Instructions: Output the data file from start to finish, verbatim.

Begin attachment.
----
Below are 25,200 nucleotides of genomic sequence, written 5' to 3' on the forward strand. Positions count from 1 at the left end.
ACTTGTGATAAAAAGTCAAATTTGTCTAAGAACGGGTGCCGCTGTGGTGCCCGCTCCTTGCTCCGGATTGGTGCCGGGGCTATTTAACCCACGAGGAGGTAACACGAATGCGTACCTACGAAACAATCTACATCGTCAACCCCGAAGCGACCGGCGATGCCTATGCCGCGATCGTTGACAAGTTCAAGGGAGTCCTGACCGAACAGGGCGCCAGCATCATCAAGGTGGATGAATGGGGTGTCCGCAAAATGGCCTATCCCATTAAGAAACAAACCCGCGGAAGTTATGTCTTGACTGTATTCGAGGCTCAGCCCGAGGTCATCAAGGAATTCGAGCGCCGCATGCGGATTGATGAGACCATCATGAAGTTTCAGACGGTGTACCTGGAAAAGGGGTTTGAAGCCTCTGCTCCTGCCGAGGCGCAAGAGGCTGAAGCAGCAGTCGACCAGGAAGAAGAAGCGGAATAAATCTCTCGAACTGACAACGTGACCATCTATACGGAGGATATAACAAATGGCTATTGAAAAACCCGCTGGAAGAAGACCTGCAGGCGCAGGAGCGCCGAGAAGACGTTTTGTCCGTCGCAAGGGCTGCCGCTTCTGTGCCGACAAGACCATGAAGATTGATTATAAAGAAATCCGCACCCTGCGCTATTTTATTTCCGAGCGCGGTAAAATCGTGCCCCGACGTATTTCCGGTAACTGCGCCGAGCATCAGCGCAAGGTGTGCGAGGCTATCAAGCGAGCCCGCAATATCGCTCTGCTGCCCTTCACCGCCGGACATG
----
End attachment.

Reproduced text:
Below are 25,200 nucleotides of genomic sequence, written 5' to 3' on the forward strand. Positions count from 1 at the left end.
ACTTGTGATAAAAAGTCAAATTTGTCTAAGAACGGGTGCCGCTGTGGTGCCCGCTCCTTGCTCCGGATTGGTGCCGGGGCTATTTAACCCACGAGGAGGTAACACGAATGCGTACCTACGAAACAATCTACATCGTCAACCCCGAAGCGACCGGCGATGCCTATGCCGCGATCGTTGACAAGTTCAAGGGAGTCCTGACCGAACAGGGCGCCAGCATCATCAAGGTGGATGAATGGGGTGTCCGCAAAATGGCCTATCCCATTAAGAAACAAACCCGCGGAAGTTATGTCTTGACTGTATTCGAGGCTCAGCCCGAGGTCATCAAGGAATTCGAGCGCCGCATGCGGATTGATGAGACCATCATGAAGTTTCAGACGGTGTACCTGGAAAAGGGGTTTGAAGCCTCTGCTCCTGCCGAGGCGCAAGAGGCTGAAGCAGCAGTCGACCAGGAAGAAGAAGCGGAATAAATCTCTCGAACTGACAACGTGACCATCTATACGGAGGATATAACAAATGGCTATTGAAAAACCCGCTGGAAGAAGACCTGCAGGCGCAGGAGCGCCGAGAAGACGTTTTGTCCGTCGCAAGGGCTGCCGCTTCTGTGCCGACAAGACCATGAAGATTGATTATAAAGAAATCCGCACCCTGCGCTATTTTATTTCCGAGCGCGGTAAAATCGTGCCCCGACGTATTTCCGGTAACTGCGCCGAGCATCAGCGCAAGGTGTGCGAGGCTATCAAGCGAGCCCGCAATATCGCTCTGCTGCCCTTCACCGCCGGACATG